Oklahoma To Vote on Recreational Cannabis SQ 820

Oklahoma Set to Legalize Cannabis with March Vote on State Question 820

The legalization of recreational marijuana use in the State of Oklahoma may open up a world of possibilities for those who enjoy its recreational use. The recreational legalization bill State Question 820 would allow people to buy, sell, and possess marijuana without fear of criminal prosecution. An Economic Impact Study was conducted and found that passing SQ820 would bring in nearly a billion dollars in tax revenue for the state. 

The Oklahoma medical marijuana industry has seen an influx of entrepreneurs, with growers, dispensaries, and processors popping up all around the state. This industry is creating thousands of jobs and has become a major economic driver for many local communities. Several bills have come before SQ820 that haven’t made it through. SQ820 was the only bill to be rescheduled from a November election to a March election by Governor Stitt. 

The legalization of recreational cannabis would also come with a number of important benefits for Oklahomans including a reduction in the medical marijuana tax and the mandatory reversing or resentencing of marijuana related crimes. The legalization of medical marijuana has already drastically decreased the number of arrests and convictions for marijuana possession. Full-on legalization would allow people with criminal records to put the past behind them and avoid the potential stigma of a felony conviction.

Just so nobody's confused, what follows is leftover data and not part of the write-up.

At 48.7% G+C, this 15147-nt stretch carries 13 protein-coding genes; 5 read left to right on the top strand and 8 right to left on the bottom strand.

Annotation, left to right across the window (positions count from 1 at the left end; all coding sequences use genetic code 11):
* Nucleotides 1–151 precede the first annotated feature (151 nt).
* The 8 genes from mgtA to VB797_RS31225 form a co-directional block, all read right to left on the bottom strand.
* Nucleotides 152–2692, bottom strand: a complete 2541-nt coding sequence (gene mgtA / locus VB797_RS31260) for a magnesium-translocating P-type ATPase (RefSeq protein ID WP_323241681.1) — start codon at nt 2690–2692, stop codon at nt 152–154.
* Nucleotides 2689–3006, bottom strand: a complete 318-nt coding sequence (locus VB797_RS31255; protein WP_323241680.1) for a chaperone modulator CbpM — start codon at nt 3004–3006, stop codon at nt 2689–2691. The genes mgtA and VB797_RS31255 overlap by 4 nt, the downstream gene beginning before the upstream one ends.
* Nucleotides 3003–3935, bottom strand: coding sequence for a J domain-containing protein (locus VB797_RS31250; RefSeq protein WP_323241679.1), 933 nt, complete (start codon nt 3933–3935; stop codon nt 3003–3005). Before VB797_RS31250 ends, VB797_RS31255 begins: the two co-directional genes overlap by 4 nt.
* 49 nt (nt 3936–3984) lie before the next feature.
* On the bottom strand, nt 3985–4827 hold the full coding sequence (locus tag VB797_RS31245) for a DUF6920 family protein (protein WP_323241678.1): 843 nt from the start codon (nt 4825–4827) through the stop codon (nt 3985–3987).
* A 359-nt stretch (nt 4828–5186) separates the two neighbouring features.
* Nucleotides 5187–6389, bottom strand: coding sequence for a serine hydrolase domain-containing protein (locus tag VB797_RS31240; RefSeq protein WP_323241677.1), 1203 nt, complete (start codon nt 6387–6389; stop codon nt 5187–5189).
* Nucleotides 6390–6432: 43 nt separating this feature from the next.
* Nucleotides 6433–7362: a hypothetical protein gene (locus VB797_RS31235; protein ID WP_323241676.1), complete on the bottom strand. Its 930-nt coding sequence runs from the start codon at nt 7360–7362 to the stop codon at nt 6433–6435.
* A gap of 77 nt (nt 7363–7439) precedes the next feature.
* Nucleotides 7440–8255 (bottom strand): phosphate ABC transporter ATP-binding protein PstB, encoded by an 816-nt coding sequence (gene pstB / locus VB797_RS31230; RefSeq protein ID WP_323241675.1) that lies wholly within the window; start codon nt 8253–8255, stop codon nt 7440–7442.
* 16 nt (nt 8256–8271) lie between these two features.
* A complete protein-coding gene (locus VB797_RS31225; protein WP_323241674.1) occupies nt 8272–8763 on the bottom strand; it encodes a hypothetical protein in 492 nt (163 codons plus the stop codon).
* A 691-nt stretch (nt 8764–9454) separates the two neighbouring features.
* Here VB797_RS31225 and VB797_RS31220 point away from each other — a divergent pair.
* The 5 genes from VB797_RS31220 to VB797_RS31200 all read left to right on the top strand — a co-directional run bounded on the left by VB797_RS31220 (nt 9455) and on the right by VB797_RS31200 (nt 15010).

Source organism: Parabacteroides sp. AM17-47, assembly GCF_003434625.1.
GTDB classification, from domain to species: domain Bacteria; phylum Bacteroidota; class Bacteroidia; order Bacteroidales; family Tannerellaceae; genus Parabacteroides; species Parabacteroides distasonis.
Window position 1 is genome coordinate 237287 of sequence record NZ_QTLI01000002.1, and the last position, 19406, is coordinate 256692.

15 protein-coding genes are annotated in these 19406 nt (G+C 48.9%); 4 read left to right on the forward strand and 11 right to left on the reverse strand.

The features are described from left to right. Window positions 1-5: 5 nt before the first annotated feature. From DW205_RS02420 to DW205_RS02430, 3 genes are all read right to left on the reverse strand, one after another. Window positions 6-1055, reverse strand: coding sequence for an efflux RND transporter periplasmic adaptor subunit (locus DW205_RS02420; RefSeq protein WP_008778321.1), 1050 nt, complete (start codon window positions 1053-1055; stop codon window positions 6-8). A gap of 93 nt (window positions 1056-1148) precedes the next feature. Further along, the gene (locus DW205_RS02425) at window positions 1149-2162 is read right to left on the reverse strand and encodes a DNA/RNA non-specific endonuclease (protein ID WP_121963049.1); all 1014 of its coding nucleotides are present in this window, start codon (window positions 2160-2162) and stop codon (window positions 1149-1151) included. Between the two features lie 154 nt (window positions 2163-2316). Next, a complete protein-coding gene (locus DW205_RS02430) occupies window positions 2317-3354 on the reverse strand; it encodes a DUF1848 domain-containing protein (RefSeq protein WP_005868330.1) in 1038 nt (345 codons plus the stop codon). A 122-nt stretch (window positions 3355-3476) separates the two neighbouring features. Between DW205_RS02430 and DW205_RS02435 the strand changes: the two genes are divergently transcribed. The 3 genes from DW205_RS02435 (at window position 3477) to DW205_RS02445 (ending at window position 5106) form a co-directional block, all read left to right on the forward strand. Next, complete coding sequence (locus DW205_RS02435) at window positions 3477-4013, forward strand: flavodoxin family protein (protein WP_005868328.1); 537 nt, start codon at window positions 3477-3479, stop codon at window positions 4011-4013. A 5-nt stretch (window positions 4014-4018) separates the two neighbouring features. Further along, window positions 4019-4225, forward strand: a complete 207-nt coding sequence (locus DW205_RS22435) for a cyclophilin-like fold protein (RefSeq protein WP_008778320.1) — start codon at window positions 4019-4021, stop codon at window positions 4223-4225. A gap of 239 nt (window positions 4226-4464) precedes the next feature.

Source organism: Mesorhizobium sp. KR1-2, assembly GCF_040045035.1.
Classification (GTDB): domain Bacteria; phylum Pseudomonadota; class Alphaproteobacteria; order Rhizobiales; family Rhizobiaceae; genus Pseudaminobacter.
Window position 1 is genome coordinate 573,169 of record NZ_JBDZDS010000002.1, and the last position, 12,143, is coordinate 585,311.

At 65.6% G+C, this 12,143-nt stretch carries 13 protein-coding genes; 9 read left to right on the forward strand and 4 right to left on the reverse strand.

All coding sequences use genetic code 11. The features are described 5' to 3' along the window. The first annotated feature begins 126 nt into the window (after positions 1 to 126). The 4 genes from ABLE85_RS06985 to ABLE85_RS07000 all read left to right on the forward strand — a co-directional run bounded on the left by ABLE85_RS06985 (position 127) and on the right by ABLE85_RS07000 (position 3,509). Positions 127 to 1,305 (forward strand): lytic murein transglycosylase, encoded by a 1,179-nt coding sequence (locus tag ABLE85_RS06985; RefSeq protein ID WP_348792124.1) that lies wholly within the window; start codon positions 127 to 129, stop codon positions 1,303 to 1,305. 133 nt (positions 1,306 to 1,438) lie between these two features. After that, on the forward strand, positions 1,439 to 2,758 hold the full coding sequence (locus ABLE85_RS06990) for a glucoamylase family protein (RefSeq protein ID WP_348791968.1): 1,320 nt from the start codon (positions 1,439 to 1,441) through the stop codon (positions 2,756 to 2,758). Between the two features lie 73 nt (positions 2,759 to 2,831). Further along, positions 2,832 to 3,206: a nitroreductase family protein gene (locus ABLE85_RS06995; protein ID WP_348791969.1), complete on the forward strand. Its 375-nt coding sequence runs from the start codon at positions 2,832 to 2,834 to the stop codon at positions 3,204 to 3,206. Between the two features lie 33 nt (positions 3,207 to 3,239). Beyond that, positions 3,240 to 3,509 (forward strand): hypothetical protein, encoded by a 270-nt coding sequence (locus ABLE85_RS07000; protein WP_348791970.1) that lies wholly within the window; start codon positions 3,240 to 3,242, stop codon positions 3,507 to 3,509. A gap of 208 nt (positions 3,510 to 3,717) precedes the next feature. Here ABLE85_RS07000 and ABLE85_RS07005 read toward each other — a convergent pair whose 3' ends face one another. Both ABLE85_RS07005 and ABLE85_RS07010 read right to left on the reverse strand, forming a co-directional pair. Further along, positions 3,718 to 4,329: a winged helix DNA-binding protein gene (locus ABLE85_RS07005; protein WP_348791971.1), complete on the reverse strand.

The recreational legalization of marijuana with SQ820 would prohibit cities from banning recreational stores, allow existing operators to have the first shot at getting recreational licenses and the tax revenue would be allocated to infrastructure. Excise tax revenues will fund implementation of the law, with any surplus revenues going to public school programs to address substance abuse and improve student retention (30%), the General Revenue fund (30%), drug addiction treatment programs (20%), courts (10%), and local governments (10%).

A local government may not limit the number of, or completely prohibit, such businesses. Persons who occupy, own, or control private property may prohibit or regulate marijuana-related conduct, with the exception that a lease agreement may not prohibit a tenant from lawfully possessing and consuming marijuana by means other than smoking. 

The law would not affect an employer’s ability to restrict employee marijuana use. For the first two years, marijuana business licenses are available only to existing licensees in operation one year or more. The law would not affect the rights of medical marijuana patients or licensees.

With Missouri just having passed their legalization bill and allowing recreational cannabis purchases it seems that it’s time Oklahoma follows suit. Oklahoma would certainly be in the running to lose millions in tax dollars if patients find it easier to go to Missouri and purchase without the cost and wait of a medical card.

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